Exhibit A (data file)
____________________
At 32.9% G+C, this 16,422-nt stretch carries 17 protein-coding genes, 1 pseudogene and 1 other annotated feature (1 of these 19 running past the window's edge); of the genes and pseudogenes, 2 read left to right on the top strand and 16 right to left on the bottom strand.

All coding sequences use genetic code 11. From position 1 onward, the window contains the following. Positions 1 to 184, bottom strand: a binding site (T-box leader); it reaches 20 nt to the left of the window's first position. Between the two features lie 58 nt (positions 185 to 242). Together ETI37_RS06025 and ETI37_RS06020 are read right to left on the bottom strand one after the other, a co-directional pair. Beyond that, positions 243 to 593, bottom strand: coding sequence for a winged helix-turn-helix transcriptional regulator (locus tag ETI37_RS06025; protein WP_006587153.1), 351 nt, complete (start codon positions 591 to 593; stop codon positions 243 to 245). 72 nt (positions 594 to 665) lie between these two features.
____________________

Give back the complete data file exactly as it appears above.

At 32.9% G+C, this 16,422-nt stretch carries 17 protein-coding genes, 1 pseudogene and 1 other annotated feature (1 of these 19 running past the window's edge); of the genes and pseudogenes, 2 read left to right on the top strand and 16 right to left on the bottom strand.

All coding sequences use genetic code 11. From position 1 onward, the window contains the following. Positions 1 to 184, bottom strand: a binding site (T-box leader); it reaches 20 nt to the left of the window's first position. Between the two features lie 58 nt (positions 185 to 242). Together ETI37_RS06025 and ETI37_RS06020 are read right to left on the bottom strand one after the other, a co-directional pair. Beyond that, positions 243 to 593, bottom strand: coding sequence for a winged helix-turn-helix transcriptional regulator (locus tag ETI37_RS06025; protein WP_006587153.1), 351 nt, complete (start codon positions 591 to 593; stop codon positions 243 to 245). 72 nt (positions 594 to 665) lie between these two features.